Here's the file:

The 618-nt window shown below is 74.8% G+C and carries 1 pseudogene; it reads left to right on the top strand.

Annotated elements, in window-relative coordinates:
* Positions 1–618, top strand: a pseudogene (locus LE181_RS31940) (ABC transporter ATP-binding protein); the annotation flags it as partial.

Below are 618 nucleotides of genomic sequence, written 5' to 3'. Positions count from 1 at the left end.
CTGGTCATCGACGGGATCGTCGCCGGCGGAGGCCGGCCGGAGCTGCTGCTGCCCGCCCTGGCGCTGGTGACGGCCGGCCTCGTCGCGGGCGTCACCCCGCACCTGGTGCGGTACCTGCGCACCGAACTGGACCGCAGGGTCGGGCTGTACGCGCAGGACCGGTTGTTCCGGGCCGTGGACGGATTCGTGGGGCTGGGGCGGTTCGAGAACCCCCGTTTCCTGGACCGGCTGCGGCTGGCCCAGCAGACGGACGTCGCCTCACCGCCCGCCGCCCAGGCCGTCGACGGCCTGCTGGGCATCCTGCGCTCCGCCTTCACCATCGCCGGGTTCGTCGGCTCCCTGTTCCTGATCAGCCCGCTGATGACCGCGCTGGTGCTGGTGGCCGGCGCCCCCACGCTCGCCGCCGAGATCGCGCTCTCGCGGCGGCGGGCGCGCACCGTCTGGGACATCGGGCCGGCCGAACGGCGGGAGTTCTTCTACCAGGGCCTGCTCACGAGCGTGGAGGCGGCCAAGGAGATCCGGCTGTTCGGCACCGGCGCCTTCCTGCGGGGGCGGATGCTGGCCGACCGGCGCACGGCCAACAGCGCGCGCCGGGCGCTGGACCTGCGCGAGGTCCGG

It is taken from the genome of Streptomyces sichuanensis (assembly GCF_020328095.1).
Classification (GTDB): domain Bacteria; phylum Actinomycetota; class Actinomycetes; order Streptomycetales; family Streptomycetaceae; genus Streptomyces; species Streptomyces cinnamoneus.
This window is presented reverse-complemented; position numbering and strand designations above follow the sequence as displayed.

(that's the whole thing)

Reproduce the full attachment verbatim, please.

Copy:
The 618-nt window shown below is 74.8% G+C and carries 1 pseudogene; it reads left to right on the top strand.

Annotated elements, in window-relative coordinates:
* Positions 1–618, top strand: a pseudogene (locus LE181_RS31940) (ABC transporter ATP-binding protein); the annotation flags it as partial.

Below are 618 nucleotides of genomic sequence, written 5' to 3'. Positions count from 1 at the left end.
CTGGTCATCGACGGGATCGTCGCCGGCGGAGGCCGGCCGGAGCTGCTGCTGCCCGCCCTGGCGCTGGTGACGGCCGGCCTCGTCGCGGGCGTCACCCCGCACCTGGTGCGGTACCTGCGCACCGAACTGGACCGCAGGGTCGGGCTGTACGCGCAGGACCGGTTGTTCCGGGCCGTGGACGGATTCGTGGGGCTGGGGCGGTTCGAGAACCCCCGTTTCCTGGACCGGCTGCGGCTGGCCCAGCAGACGGACGTCGCCTCACCGCCCGCCGCCCAGGCCGTCGACGGCCTGCTGGGCATCCTGCGCTCCGCCTTCACCATCGCCGGGTTCGTCGGCTCCCTGTTCCTGATCAGCCCGCTGATGACCGCGCTGGTGCTGGTGGCCGGCGCCCCCACGCTCGCCGCCGAGATCGCGCTCTCGCGGCGGCGGGCGCGCACCGTCTGGGACATCGGGCCGGCCGAACGGCGGGAGTTCTTCTACCAGGGCCTGCTCACGAGCGTGGAGGCGGCCAAGGAGATCCGGCTGTTCGGCACCGGCGCCTTCCTGCGGGGGCGGATGCTGGCCGACCGGCGCACGGCCAACAGCGCGCGCCGGGCGCTGGACCTGCGCGAGGTCCGG

It is taken from the genome of Streptomyces sichuanensis (assembly GCF_020328095.1).
Classification (GTDB): domain Bacteria; phylum Actinomycetota; class Actinomycetes; order Streptomycetales; family Streptomycetaceae; genus Streptomyces; species Streptomyces cinnamoneus.
This window is presented reverse-complemented; position numbering and strand designations above follow the sequence as displayed.